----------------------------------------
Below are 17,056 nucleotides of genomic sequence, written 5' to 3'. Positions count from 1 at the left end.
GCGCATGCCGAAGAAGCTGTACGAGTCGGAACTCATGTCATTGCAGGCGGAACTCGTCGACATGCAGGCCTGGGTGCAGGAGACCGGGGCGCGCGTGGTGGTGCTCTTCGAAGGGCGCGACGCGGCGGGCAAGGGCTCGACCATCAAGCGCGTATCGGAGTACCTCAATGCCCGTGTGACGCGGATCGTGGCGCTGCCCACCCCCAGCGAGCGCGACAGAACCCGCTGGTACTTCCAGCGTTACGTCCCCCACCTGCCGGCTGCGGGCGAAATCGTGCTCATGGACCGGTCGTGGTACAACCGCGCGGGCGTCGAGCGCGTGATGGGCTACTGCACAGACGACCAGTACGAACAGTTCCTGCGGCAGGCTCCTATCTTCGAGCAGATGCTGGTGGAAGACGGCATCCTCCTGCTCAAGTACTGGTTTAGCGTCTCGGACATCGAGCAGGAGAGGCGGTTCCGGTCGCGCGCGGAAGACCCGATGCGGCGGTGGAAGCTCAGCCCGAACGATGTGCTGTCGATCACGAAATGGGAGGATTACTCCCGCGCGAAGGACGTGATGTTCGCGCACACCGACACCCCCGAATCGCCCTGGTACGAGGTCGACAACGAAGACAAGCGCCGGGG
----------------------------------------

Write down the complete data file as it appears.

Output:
Below are 17,056 nucleotides of genomic sequence, written 5' to 3'. Positions count from 1 at the left end.
GCGCATGCCGAAGAAGCTGTACGAGTCGGAACTCATGTCATTGCAGGCGGAACTCGTCGACATGCAGGCCTGGGTGCAGGAGACCGGGGCGCGCGTGGTGGTGCTCTTCGAAGGGCGCGACGCGGCGGGCAAGGGCTCGACCATCAAGCGCGTATCGGAGTACCTCAATGCCCGTGTGACGCGGATCGTGGCGCTGCCCACCCCCAGCGAGCGCGACAGAACCCGCTGGTACTTCCAGCGTTACGTCCCCCACCTGCCGGCTGCGGGCGAAATCGTGCTCATGGACCGGTCGTGGTACAACCGCGCGGGCGTCGAGCGCGTGATGGGCTACTGCACAGACGACCAGTACGAACAGTTCCTGCGGCAGGCTCCTATCTTCGAGCAGATGCTGGTGGAAGACGGCATCCTCCTGCTCAAGTACTGGTTTAGCGTCTCGGACATCGAGCAGGAGAGGCGGTTCCGGTCGCGCGCGGAAGACCCGATGCGGCGGTGGAAGCTCAGCCCGAACGATGTGCTGTCGATCACGAAATGGGAGGATTACTCCCGCGCGAAGGACGTGATGTTCGCGCACACCGACACCCCCGAATCGCCCTGGTACGAGGTCGACAACGAAGACAAGCGCCGGGG